It can be tempting to draw up plans and create content with the hope of ‘going viral’ and getting your charity seen by thousands of people who’ve never even heard of you - but is that really a sensible approach?

The Ice Bucket Challenge is often still highlighted as an example of how ‘viral’ content can raise the profile of charities - but that swept across the UK eight years ago, showing just how unlikely it is for campaigns to reach such dizzy heights.

Rather than attempt to ‘go big’ in one hit, adopting the notion of incremental gains is a more practical approach and one which has been proven to result in success.

This idea was brought to the nation’s attention through Dave Brailsford’s involvement with the British cycling team.

The principle is that if you break down every single area of riding a bike and improve it by 1% the overall increase achieved will be significant.

Under Brailsford’s leadership, Great Britain topped the cycling medal table at the 2008 and 2012 Olympic Games and British riders won 59 world championships.

The ‘1% Factor’ was soon spoken about across the globe and went well beyond sport. It is now used in business and is often cited in the ‘optimisation’ of marketing, and particularly digital marketing activity.

So how can it be applied to raising your charity’s profile?

Firstly, what are we aiming to achieve? Raising profile is all about generating increased awareness so it’s important to keep that in mind when considering the metrics you are using to judge performance.
Being clear on these will then allow you to apply the 1% principle. Let’s break down some key areas.

Website traffic

One of the most practical ways of measuring awareness as it tells you the number of people visiting your charity’s prime real estate on the web.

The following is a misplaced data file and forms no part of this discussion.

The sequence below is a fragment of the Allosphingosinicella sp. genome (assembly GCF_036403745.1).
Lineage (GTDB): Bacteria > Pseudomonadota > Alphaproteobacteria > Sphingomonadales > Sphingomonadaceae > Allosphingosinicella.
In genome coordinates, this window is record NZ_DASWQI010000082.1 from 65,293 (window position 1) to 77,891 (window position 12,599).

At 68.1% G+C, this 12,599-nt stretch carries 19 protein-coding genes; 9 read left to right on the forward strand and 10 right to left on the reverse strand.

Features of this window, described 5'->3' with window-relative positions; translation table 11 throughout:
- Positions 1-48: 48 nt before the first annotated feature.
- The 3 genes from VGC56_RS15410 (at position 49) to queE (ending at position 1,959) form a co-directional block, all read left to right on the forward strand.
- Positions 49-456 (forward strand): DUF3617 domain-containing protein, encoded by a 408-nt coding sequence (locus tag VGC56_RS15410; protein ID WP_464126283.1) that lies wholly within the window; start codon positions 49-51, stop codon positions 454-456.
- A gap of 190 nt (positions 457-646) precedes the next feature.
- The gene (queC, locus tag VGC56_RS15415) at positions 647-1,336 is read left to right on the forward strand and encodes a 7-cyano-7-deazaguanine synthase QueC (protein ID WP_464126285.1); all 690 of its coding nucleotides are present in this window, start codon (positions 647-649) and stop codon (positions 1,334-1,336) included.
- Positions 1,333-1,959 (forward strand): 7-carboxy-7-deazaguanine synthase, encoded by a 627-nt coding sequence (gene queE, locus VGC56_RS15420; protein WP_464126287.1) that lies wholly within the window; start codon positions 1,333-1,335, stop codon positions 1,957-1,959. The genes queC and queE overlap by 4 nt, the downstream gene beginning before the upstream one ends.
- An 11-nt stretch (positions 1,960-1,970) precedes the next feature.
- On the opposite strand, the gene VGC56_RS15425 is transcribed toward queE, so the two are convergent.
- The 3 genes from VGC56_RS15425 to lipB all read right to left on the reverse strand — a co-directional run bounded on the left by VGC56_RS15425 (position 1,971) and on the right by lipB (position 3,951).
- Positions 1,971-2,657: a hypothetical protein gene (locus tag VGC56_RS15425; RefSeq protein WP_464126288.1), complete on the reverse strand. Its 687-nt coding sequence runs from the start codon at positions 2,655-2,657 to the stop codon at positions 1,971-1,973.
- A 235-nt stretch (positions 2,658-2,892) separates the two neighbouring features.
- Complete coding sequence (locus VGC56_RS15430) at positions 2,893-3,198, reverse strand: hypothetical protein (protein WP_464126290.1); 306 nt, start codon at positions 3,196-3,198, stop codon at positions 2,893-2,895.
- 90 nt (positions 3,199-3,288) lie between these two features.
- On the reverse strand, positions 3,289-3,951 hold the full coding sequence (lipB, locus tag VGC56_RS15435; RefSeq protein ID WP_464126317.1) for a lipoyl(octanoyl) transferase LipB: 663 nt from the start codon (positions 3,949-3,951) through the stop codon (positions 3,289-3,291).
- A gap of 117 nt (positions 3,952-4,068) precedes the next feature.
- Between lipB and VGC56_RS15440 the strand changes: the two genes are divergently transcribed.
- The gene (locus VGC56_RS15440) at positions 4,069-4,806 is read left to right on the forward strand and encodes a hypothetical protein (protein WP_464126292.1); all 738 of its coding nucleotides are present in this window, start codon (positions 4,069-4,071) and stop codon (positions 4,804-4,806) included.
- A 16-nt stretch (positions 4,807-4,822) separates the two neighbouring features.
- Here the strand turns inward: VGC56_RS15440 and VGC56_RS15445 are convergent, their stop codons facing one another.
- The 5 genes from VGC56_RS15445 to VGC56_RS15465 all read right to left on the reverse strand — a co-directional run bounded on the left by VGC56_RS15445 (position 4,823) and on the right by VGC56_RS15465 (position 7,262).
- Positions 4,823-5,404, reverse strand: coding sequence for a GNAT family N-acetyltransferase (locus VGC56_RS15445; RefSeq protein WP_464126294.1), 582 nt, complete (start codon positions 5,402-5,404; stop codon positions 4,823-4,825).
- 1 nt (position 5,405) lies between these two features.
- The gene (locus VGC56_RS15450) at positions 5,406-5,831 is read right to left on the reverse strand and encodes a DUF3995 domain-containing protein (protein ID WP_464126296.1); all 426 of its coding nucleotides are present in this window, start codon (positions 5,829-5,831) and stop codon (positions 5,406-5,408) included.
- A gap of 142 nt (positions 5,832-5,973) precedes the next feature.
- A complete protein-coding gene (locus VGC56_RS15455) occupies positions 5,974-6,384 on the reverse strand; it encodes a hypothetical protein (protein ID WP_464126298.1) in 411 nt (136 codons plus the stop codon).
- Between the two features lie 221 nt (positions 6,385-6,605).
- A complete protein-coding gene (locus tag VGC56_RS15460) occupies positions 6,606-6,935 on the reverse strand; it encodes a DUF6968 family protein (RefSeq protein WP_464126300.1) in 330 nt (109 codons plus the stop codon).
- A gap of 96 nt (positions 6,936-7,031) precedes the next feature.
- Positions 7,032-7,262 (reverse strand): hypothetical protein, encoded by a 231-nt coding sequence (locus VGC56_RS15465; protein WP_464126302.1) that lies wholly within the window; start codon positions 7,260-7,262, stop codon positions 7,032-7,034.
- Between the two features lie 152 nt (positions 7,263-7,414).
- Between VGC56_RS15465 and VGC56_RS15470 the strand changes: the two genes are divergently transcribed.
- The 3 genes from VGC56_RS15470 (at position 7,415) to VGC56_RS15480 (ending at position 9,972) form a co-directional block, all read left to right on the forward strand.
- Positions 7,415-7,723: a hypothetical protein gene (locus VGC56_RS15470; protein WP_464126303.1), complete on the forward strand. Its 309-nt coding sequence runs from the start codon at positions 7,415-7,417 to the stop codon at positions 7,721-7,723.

If you are attracting 10,000 visitors to your site in a given period, how can you increase that by 1% i.e. 100 visitors? Your big campaigns are likely to drive an increase but what can you do outside of those?

You could ensure that:

  • All of your social media posts have a link to a relevant page on your website
  • All of your various profiles and accounts across the web have links to your website
  • Any mention of your charity online comes with a link to your website
  • You have a presence on a range of relevant directories.

None of these will drive huge increases themselves but making a number of small improvements is the essence of the 1% philosophy.

Brand searches

Analysing the volume of online searches for your charity is an under-used method of measuring awareness. To do this, you’ll need to ensure you are analysing ‘brand’ searches i.e. where a web user has typed in the name of your charity.

The more well-known a charity becomes, the more it is going to be searched for, and you can use Google Search Console to help track this metric. It’s unlikely to be 100% accurate but it will give you an indication of increases or decreases in the number of searches being conducted.

To do this, you’ll need to have Google Search Console set-up for your website and then go to the ‘Performance’ section. Hit ‘+NEW’ to add a query filter and select ‘Queries containing’. In the keyword field, add the term you want to analyse e.g. ‘Unicef’.